Often when a trading system has too many indicators it can predict the behavior of the market during a time period extremely well. But, that’s all the system is good for, because in the future the system falls apart.
The above statement is often difficult for traders to come to grips with, but it is true. Consider what William Eckhardt, of the New Market Wizards has to say about trading systems, In general, the delicate tests that statisticians use to squeeze significance out of marginal data have no place in trading. We need blunt statistical instruments, robust techniques.
Obviously, he is warning against the degrees of freedom error and suggesting that simple trading systems are more likely to stand test of time. This is absolutely true.
Some of the most powerful trading systems available are extremely simple.
Keep this in mind as you trade, and as you attempt to find a profitable trading system. Most traders will find that with experience, they become more likely to embrace the view that simpler trading is preferred over a complex approach.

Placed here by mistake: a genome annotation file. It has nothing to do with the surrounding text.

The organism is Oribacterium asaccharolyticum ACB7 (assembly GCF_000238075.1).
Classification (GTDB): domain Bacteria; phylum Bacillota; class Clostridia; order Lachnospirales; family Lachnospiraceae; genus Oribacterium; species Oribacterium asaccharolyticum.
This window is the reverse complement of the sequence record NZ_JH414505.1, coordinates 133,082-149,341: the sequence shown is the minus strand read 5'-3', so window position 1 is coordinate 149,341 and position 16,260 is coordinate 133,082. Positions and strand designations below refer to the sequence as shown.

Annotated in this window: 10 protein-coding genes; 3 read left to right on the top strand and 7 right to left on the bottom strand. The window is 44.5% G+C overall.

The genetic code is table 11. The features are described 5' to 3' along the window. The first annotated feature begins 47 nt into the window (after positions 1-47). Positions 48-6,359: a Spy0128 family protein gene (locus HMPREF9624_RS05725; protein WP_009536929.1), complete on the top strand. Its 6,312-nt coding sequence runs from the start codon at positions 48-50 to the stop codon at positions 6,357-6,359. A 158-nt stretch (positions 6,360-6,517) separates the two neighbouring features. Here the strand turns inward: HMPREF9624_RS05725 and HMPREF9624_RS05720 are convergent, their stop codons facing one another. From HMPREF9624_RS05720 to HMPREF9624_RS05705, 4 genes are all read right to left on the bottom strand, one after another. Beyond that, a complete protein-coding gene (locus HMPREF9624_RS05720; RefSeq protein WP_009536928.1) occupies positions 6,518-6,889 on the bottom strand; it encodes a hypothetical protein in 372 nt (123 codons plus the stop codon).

3. Drastic Changes in the Market
Many traders forget to anticipate unforeseen events that will occur in the future. It doesn’t really matter that you don’t know what is going to happen in the future – because you do know this: there will be times in the future when the markets will behave erratically. When this happens, you should have designed your trading system to remain functioning during these times.
Perhaps some examples may help with this: When Saddam Hussein was found (over the weekend), the currency markets reacted quite drastically on Monday’s opening. When the global financial crisis started unfolding in September 2008, most currency pairs traded with much more volatility than had been seen for years.
The fact is that there will be unexpected events in the future, and these events will affect the markets, so the best thing you can do is to be prepared. How do you prepare for the unexpected? Consider these simple solutions:
1) Exaggerate your expected losses. If your backtesting reveals a maximum loss of $5000, assume a maximum loss of $10,000. Will your trading systems still be profitable under these conditions?
2) Decide on an appropriate level of risk for each trade. Remember that even this level of risk is likely to be exceeded. If you have decided to risk 1% on each trade, you should assume that sometime in the future, you may be in a trade and an unexpected event will occur, and your trade will not lose 1%, but instead 5% will be lost.